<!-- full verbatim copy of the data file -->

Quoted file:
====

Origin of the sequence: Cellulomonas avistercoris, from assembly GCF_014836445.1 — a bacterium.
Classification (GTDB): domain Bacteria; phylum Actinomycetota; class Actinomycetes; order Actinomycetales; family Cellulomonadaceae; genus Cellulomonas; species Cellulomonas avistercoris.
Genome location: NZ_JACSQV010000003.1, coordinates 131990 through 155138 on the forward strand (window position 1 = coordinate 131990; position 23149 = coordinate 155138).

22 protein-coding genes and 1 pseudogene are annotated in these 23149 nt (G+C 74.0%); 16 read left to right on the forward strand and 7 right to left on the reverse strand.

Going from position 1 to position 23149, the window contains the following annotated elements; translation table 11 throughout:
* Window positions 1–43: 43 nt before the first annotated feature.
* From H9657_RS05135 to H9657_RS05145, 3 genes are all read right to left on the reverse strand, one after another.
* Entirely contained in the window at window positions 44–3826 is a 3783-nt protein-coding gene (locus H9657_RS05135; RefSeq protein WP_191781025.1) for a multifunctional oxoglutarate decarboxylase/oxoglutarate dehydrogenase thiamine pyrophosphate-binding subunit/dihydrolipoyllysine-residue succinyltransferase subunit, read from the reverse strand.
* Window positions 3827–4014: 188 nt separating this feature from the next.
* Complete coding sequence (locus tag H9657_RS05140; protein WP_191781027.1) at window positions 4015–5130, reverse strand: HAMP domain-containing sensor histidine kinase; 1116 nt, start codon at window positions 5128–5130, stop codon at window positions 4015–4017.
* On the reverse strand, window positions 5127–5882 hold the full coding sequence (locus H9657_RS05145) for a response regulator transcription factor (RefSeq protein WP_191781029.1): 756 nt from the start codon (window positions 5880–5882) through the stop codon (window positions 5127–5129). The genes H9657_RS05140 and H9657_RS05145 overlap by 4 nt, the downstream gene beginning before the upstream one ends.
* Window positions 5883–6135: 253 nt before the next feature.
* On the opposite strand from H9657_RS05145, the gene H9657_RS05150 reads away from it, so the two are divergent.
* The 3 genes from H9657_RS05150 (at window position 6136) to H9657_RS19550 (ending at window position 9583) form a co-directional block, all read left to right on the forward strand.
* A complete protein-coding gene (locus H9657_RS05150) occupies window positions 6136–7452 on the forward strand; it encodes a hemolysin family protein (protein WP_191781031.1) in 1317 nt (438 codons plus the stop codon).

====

Origin of the sequence: Cellulomonas avistercoris, from assembly GCF_014836445.1 — a bacterium.
Classification (GTDB): domain Bacteria; phylum Actinomycetota; class Actinomycetes; order Actinomycetales; family Cellulomonadaceae; genus Cellulomonas; species Cellulomonas avistercoris.
Genome location: NZ_JACSQV010000003.1, coordinates 131990 through 155138 on the forward strand (window position 1 = coordinate 131990; position 23149 = coordinate 155138).

22 protein-coding genes and 1 pseudogene are annotated in these 23149 nt (G+C 74.0%); 16 read left to right on the forward strand and 7 right to left on the reverse strand.

Going from position 1 to position 23149, the window contains the following annotated elements; translation table 11 throughout:
* Window positions 1–43: 43 nt before the first annotated feature.
* From H9657_RS05135 to H9657_RS05145, 3 genes are all read right to left on the reverse strand, one after another.
* Entirely contained in the window at window positions 44–3826 is a 3783-nt protein-coding gene (locus H9657_RS05135; RefSeq protein WP_191781025.1) for a multifunctional oxoglutarate decarboxylase/oxoglutarate dehydrogenase thiamine pyrophosphate-binding subunit/dihydrolipoyllysine-residue succinyltransferase subunit, read from the reverse strand.
* Window positions 3827–4014: 188 nt separating this feature from the next.
* Complete coding sequence (locus tag H9657_RS05140; protein WP_191781027.1) at window positions 4015–5130, reverse strand: HAMP domain-containing sensor histidine kinase; 1116 nt, start codon at window positions 5128–5130, stop codon at window positions 4015–4017.
* On the reverse strand, window positions 5127–5882 hold the full coding sequence (locus H9657_RS05145) for a response regulator transcription factor (RefSeq protein WP_191781029.1): 756 nt from the start codon (window positions 5880–5882) through the stop codon (window positions 5127–5129). The genes H9657_RS05140 and H9657_RS05145 overlap by 4 nt, the downstream gene beginning before the upstream one ends.
* Window positions 5883–6135: 253 nt before the next feature.
* On the opposite strand from H9657_RS05145, the gene H9657_RS05150 reads away from it, so the two are divergent.
* The 3 genes from H9657_RS05150 (at window position 6136) to H9657_RS19550 (ending at window position 9583) form a co-directional block, all read left to right on the forward strand.
* A complete protein-coding gene (locus H9657_RS05150) occupies window positions 6136–7452 on the forward strand; it encodes a hemolysin family protein (protein WP_191781031.1) in 1317 nt (438 codons plus the stop codon).